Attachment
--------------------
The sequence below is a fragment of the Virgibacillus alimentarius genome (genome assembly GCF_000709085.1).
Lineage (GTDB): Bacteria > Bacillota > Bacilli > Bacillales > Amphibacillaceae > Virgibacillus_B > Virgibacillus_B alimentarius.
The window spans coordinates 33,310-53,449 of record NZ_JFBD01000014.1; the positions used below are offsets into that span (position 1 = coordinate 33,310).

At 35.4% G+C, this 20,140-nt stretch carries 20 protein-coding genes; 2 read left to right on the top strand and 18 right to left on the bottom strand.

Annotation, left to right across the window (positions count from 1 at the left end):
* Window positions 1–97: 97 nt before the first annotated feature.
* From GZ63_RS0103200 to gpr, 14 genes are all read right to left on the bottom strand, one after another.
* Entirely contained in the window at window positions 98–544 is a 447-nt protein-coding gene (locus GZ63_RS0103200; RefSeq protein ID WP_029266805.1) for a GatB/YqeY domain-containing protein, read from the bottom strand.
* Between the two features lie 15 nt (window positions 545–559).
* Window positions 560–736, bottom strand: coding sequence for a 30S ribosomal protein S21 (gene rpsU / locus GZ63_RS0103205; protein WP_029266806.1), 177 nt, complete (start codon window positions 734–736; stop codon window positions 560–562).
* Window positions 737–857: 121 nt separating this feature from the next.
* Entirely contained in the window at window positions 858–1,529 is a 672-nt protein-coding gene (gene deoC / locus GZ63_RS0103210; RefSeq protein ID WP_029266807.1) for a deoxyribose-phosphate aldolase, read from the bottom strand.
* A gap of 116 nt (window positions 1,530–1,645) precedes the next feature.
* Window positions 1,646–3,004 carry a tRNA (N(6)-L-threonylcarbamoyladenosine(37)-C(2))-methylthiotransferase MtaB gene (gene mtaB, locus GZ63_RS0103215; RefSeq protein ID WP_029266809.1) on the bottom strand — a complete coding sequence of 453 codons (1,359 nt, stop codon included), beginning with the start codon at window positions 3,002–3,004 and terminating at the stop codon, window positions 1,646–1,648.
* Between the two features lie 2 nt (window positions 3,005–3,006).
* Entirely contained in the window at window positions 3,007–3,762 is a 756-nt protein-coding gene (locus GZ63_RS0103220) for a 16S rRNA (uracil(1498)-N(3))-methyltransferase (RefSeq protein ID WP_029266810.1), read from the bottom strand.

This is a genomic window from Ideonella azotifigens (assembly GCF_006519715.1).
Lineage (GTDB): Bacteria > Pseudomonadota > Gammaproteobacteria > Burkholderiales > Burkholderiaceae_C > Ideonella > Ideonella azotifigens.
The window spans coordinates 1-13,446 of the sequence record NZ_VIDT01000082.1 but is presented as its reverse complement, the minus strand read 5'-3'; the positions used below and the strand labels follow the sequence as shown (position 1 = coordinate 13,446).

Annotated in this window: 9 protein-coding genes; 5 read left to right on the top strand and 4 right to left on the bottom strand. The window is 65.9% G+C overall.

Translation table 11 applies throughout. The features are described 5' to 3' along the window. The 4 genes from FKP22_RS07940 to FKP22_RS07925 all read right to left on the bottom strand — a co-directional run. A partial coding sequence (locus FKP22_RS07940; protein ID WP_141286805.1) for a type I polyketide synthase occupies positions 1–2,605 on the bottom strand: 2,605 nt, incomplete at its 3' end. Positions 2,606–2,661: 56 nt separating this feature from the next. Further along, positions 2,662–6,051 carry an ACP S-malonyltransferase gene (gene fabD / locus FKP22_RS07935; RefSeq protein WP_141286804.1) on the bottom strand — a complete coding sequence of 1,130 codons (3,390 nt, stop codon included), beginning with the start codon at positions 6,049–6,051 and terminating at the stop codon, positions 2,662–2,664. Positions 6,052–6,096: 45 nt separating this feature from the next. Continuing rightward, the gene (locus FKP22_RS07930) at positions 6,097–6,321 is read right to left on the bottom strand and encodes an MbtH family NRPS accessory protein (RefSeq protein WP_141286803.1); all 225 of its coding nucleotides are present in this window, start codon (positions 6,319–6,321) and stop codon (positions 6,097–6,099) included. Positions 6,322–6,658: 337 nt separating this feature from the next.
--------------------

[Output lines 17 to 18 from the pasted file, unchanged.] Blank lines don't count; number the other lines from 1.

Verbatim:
This is a genomic window from Ideonella azotifigens (assembly GCF_006519715.1).
Lineage (GTDB): Bacteria > Pseudomonadota > Gammaproteobacteria > Burkholderiales > Burkholderiaceae_C > Ideonella > Ideonella azotifigens.